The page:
In March 2009, Thompson began sessions with CAPS psychologist Nicole Green. Although he denied wanting to hurt himself or others, he continued to report auditory hallucinations and paranoid thoughts. He had thrown away the prescribed antipsychotic medication. Green diagnosed schizophrenia and urged Thompson to see a CAPS psychiatrist. Thompson refused to consider medication until he could determine whether the voices were real. He expressed frustration that nobody believed him and said he would try to record the voices. Around this time, Rahyns notified CAPS that Thompson was “still having trouble” in the dormitory. The Response Team decided to move him to a single room and explore possibilities for transitioning him into different housing.
Later in March, Thompson told Green he was still hearing voices and being harassed by other students. He was now amenable to psychiatric evaluation. Later that day, at a session with CAPS psychiatrist Charles McDaniel, Thompson admitted thinking about harming others, although he had no identified victim or plan. He heard numerous distinct voices in his dormitory and classrooms. He wanted to harm the people insulting him but could not attribute the voices to specific individuals. McDaniel strongly urged Thompson to submit to voluntary hospitalization. He refused but agreed to take medication. While CAPS staff agreed Thompson did not meet the criteria for an involuntary hold, McDaniel recommended involuntary hospitalization if his thoughts of harming others worsened. Thompson attended additional CAPS sessions in April and continued to report auditory hallucinations. Although angered by this perceived harassment, Thompson said he did not intend to harm his tormentors. He withdrew from treatment in late April.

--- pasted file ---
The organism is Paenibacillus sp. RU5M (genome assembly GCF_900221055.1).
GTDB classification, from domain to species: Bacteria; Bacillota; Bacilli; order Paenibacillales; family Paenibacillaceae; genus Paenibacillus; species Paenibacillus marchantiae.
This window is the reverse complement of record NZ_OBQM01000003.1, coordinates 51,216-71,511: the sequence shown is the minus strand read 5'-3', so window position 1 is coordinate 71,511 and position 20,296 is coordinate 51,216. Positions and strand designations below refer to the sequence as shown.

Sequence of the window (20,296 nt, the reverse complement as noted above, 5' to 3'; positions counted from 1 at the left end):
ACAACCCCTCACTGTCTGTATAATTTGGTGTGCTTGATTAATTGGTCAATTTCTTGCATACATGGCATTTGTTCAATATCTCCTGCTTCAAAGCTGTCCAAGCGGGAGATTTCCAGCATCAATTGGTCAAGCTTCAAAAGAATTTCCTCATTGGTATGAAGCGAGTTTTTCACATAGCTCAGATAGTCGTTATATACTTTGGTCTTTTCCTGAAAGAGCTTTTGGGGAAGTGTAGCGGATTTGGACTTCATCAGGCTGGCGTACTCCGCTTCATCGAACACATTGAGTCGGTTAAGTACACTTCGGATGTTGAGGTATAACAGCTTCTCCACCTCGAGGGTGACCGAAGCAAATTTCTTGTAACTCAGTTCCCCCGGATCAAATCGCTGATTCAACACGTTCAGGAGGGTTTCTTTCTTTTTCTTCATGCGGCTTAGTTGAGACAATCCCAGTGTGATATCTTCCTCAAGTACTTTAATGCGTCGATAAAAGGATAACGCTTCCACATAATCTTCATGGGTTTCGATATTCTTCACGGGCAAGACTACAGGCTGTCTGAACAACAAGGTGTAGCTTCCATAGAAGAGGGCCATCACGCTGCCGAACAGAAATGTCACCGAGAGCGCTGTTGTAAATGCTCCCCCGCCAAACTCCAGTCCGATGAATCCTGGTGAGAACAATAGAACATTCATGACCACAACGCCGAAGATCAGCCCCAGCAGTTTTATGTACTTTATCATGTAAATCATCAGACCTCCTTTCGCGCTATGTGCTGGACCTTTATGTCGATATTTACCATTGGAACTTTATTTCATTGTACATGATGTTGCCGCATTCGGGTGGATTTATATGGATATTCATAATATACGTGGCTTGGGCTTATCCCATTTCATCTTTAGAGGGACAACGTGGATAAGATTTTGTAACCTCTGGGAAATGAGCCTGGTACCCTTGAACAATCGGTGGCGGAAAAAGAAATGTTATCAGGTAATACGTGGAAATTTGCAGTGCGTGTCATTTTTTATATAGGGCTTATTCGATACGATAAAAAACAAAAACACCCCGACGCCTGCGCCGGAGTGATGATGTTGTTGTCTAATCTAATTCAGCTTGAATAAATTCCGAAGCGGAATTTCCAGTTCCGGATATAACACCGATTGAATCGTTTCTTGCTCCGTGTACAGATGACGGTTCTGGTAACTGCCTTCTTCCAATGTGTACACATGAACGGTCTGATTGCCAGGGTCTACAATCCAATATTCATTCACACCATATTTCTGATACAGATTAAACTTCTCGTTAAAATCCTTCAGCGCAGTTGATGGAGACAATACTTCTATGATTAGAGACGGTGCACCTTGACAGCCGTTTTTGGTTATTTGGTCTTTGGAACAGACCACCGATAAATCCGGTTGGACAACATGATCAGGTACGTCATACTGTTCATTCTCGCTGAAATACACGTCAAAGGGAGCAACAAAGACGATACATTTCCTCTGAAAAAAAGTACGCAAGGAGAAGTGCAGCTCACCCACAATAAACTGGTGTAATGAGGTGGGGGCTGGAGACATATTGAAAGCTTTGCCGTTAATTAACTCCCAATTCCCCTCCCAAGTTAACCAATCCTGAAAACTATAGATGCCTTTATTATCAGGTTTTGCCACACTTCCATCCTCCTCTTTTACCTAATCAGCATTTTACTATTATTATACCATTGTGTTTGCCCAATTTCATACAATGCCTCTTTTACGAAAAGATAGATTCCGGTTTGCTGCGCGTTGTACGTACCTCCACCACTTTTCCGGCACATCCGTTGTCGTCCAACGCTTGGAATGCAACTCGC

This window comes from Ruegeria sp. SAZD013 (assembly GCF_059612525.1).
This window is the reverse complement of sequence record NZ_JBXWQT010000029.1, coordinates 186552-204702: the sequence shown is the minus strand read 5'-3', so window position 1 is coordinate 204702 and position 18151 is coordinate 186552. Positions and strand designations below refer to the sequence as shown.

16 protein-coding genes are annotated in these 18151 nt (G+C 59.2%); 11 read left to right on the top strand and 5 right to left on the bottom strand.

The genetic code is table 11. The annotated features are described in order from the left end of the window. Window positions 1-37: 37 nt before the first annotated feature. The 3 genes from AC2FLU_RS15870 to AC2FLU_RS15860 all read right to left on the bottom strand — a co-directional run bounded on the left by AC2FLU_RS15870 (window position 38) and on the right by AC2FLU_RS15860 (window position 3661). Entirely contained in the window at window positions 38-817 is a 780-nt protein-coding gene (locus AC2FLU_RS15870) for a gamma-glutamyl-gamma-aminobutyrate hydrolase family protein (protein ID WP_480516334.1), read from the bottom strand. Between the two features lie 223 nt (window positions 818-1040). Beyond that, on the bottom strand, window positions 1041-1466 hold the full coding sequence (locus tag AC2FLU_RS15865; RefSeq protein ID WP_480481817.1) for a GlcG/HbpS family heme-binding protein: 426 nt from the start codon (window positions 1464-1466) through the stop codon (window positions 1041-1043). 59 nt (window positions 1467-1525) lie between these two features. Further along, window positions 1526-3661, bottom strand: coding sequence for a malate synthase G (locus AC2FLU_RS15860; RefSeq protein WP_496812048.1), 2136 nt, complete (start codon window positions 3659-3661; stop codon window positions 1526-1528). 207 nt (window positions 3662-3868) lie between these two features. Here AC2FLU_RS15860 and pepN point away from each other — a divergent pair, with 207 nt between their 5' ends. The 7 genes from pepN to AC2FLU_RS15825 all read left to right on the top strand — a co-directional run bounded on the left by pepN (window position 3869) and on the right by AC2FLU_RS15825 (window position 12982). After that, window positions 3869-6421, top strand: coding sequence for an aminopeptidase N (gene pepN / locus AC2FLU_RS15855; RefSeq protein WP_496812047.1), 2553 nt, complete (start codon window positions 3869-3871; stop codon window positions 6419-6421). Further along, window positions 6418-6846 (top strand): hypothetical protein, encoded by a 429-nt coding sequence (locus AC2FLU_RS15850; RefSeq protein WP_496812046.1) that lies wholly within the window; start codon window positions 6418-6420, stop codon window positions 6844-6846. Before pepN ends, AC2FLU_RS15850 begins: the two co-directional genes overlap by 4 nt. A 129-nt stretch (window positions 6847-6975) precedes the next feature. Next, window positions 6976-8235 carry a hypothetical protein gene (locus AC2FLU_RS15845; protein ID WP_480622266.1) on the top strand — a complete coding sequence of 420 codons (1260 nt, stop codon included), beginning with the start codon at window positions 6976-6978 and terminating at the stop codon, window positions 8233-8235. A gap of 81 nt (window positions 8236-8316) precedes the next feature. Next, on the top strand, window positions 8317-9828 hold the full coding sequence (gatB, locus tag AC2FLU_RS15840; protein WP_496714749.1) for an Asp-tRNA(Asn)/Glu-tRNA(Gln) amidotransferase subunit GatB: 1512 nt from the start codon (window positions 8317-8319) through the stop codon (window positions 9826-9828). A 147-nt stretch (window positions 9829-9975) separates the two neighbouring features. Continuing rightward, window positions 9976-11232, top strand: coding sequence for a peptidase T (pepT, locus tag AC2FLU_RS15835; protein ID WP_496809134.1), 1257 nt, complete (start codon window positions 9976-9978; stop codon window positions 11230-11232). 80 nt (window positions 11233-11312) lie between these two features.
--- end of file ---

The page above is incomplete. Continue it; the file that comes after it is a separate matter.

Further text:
On June 3, 2009, campus police responded to an incident at Thompson's dormitory. A resident reported that Thompson had knocked on his door, accused him of making too much noise, and pushed him. When the resident denied making noise, Thompson pushed him again, saying this was his “ ‘last warning.’ ” As a result of the incident, Thompson was expelled from university housing and ordered to return to CAPS at the beginning of fall quarter. After he moved to an apartment, Thompson twice called the police to complain neighbors were yelling at him through the floor.